It is slightly tricky to spot, but the core idea is the same as in the proof of the mean value theorem. So perhaps I should make this a leadup exercise.

The mean value theorem asserts we can find a c in (a,b) with f'(c)=(f(b)-f(a))/(b-a) if f is a differentiable function on [a,b].

B1. (Rolle's Theorem) Prove that if g is a differentiable function on [a,b] with g(a)=g(b), then g'(c)=0 for some c in (a,b). (Use the extreme value theorem to do this)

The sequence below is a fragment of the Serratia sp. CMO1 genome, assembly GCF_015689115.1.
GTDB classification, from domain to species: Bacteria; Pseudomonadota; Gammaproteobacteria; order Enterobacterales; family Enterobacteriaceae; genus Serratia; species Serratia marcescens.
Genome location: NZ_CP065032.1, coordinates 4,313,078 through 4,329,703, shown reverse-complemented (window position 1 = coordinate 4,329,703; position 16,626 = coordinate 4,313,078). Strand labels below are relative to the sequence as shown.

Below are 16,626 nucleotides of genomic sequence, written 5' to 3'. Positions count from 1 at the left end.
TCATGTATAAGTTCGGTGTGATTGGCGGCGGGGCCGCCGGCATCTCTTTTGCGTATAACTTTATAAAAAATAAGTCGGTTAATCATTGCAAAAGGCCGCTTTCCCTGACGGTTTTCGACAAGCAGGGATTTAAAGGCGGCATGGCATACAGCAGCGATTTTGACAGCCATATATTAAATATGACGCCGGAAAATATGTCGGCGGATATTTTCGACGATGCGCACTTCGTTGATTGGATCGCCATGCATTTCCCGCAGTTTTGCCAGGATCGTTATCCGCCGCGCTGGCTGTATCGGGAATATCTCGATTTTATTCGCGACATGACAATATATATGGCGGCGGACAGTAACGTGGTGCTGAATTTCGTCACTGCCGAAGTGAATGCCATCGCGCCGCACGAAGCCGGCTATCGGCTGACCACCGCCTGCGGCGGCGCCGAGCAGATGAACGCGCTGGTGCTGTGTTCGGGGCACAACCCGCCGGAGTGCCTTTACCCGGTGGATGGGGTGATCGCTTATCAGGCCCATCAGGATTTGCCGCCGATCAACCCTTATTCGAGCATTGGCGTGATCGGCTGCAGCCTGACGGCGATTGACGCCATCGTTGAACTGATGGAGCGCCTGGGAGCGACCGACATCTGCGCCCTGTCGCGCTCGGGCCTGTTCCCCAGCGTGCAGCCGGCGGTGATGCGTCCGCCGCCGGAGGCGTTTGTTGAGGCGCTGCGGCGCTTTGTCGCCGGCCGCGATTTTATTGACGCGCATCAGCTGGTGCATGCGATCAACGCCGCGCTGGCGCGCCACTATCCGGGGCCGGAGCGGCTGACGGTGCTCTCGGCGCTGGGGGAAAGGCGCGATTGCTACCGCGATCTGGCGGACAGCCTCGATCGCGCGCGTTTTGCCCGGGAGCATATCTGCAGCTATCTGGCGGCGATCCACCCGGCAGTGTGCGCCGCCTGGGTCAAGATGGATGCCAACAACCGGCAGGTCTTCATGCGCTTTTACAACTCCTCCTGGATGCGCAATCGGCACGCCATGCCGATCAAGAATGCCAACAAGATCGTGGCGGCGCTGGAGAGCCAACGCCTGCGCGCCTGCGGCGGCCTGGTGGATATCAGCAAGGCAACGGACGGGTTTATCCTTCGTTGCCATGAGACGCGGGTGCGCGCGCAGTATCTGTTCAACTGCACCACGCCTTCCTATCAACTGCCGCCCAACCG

B2. (MVT) By choosing g appropriately show that f'(c)=(f(b)-f(a))/(b-a) for some c in (a,b). (The appropriate choice is easier to see here than in my original question, I think you are capable of finding it. We can also interpret this statement geometrically, which might help).

Then attempt the questions in my previous post. Aim to use Rolle's in a similar way to how it is used in Q2 of this post. With this target in mind, the choice of function should be easier for you to find.

## Bookmarks